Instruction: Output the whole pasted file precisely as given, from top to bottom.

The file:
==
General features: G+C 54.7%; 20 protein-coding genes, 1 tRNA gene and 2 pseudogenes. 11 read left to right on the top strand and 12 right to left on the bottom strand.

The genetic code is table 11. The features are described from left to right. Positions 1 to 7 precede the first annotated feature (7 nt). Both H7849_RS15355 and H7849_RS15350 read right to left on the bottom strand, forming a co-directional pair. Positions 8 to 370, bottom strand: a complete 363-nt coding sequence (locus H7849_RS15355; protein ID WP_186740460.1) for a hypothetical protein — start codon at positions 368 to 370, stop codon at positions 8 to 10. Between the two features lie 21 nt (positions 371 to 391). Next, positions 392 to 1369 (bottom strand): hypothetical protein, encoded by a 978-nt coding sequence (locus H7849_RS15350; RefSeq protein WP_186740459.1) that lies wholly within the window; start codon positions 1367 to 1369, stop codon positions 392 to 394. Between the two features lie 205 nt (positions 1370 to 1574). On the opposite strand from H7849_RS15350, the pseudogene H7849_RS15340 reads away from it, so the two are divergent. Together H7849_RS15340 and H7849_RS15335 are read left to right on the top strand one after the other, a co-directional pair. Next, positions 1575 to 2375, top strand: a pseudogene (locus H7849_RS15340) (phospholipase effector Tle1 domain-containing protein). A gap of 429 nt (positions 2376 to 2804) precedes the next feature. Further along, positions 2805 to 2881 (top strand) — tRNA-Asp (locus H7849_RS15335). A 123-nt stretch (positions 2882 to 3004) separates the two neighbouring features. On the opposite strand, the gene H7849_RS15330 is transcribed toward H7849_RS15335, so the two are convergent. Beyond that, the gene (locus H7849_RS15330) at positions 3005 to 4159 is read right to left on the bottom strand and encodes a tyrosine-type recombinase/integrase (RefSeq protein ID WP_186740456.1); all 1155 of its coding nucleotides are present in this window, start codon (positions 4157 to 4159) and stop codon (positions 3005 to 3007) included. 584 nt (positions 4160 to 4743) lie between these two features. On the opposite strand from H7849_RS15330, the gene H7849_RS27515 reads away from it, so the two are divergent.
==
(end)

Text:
General features: G+C 54.7%; 20 protein-coding genes, 1 tRNA gene and 2 pseudogenes. 11 read left to right on the top strand and 12 right to left on the bottom strand.

The genetic code is table 11. The features are described from left to right. Positions 1 to 7 precede the first annotated feature (7 nt). Both H7849_RS15355 and H7849_RS15350 read right to left on the bottom strand, forming a co-directional pair. Positions 8 to 370, bottom strand: a complete 363-nt coding sequence (locus H7849_RS15355; protein ID WP_186740460.1) for a hypothetical protein — start codon at positions 368 to 370, stop codon at positions 8 to 10. Between the two features lie 21 nt (positions 371 to 391). Next, positions 392 to 1369 (bottom strand): hypothetical protein, encoded by a 978-nt coding sequence (locus H7849_RS15350; RefSeq protein WP_186740459.1) that lies wholly within the window; start codon positions 1367 to 1369, stop codon positions 392 to 394. Between the two features lie 205 nt (positions 1370 to 1574). On the opposite strand from H7849_RS15350, the pseudogene H7849_RS15340 reads away from it, so the two are divergent. Together H7849_RS15340 and H7849_RS15335 are read left to right on the top strand one after the other, a co-directional pair. Next, positions 1575 to 2375, top strand: a pseudogene (locus H7849_RS15340) (phospholipase effector Tle1 domain-containing protein). A gap of 429 nt (positions 2376 to 2804) precedes the next feature. Further along, positions 2805 to 2881 (top strand) — tRNA-Asp (locus H7849_RS15335). A 123-nt stretch (positions 2882 to 3004) separates the two neighbouring features. On the opposite strand, the gene H7849_RS15330 is transcribed toward H7849_RS15335, so the two are convergent. Beyond that, the gene (locus H7849_RS15330) at positions 3005 to 4159 is read right to left on the bottom strand and encodes a tyrosine-type recombinase/integrase (RefSeq protein ID WP_186740456.1); all 1155 of its coding nucleotides are present in this window, start codon (positions 4157 to 4159) and stop codon (positions 3005 to 3007) included. 584 nt (positions 4160 to 4743) lie between these two features. On the opposite strand from H7849_RS15330, the gene H7849_RS27515 reads away from it, so the two are divergent.